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The Five Spot: Entertainment to Put in Your Brain This Week

The Five Spot: Entertainment to Put in Your Brain This Week: Peter Dinklage in 'Pixels'

Peter Dinklage in 'Pixels'

This week, short things grow into long things: a 150-second YouTube video becomes a 105-minute feature, short stories become a 784-page anthology, three-minute singles become a five-CD set, and the #sharknado joke endures long enough to become another deliberately disastrous disaster movie.

This time, the unkillable SyFy mocksploitation TV-movie franchise deposits its whirlwind of jaws on Washington, DC, where the President and Vice President are respectively played by Mark Cuban and Ann Coulter. Also out the same day: a one-shot Archie Vs. Sharknado comic book. No, we are not making this up. (July 22)

Gwenno Saunders has a voice like spun sugar, and she used to be one of the Pipettes, a “conceptual pop band.” Her debut solo album (originally released in a limited edition last year) is wonderfully bizarre: it’s inspired by 1970s futurism and sci-fi, and sung entirely in Welsh and Cornish over dreamy, richly layered sunshine grooves. (July 24)

Patrick Jean’s delightful 2 ½-minute short film from 2010 (above) about the Earth being attacked by 1980s-style Space Invaders has now spawned a feature film directed by Chris Columbus. The cast includes Adam Sandler, Michelle Monaghan and Peter Dinklage; the President in this one is Kevin James of Paul Blart: Mall Cop. (July 24)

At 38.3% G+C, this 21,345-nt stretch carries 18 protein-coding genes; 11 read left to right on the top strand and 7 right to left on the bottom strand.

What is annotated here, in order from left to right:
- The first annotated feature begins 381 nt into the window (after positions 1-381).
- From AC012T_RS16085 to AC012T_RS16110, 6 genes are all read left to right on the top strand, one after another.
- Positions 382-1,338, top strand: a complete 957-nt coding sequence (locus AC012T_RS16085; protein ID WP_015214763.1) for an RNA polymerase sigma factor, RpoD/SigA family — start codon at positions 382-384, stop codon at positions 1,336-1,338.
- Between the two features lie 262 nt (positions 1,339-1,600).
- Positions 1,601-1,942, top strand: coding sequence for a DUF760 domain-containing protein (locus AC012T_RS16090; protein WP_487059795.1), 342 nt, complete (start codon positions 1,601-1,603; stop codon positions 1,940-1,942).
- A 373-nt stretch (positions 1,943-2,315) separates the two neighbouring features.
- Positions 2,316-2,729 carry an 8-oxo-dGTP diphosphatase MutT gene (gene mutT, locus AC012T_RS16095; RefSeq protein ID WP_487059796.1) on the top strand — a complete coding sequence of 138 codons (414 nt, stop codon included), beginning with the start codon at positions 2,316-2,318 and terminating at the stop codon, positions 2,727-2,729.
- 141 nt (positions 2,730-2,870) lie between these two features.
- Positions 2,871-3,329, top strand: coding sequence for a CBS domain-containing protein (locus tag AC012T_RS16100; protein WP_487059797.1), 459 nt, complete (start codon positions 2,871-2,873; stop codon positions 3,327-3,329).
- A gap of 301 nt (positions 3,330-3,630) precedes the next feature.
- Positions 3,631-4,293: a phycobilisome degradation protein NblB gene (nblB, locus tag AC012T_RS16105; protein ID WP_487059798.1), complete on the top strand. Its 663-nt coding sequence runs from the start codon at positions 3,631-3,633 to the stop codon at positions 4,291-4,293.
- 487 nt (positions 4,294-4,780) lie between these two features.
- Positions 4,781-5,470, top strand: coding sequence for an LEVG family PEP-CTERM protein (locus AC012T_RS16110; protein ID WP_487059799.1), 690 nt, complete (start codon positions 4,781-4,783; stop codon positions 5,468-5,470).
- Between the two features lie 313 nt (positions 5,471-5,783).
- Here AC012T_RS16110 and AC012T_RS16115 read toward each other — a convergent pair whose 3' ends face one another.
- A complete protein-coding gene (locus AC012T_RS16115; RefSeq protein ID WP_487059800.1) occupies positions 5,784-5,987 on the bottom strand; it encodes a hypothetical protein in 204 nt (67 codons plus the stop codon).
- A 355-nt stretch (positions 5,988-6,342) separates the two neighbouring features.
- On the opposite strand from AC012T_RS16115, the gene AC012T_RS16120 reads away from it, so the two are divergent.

Billy Vera has had one of the oddest careers in music: he’s best known as the singer of the 1986 #1 single “At This Moment,” but he also had a Top 20 R&B hit in 1967 with “Storybook Children,” and he’s a music historian and doo-wop expert. Vera compiled and wrote the liner notes for this five-disc box, a sequel to three others he put together between 1994 and 2000. (July 24)

new american stories cover

Ben Marcus is a first-rate fiction writer himself, and he’s assembled this smart, eccentric anthology of short stories from the past decade. Some of the usual suspects are represented — Zadie Smith, Don DeLillo — but there are a lot of unfamiliar names as well, and some welcome surprises, like Kelly Link’s startling “Valley of the Girls.” (July 21)

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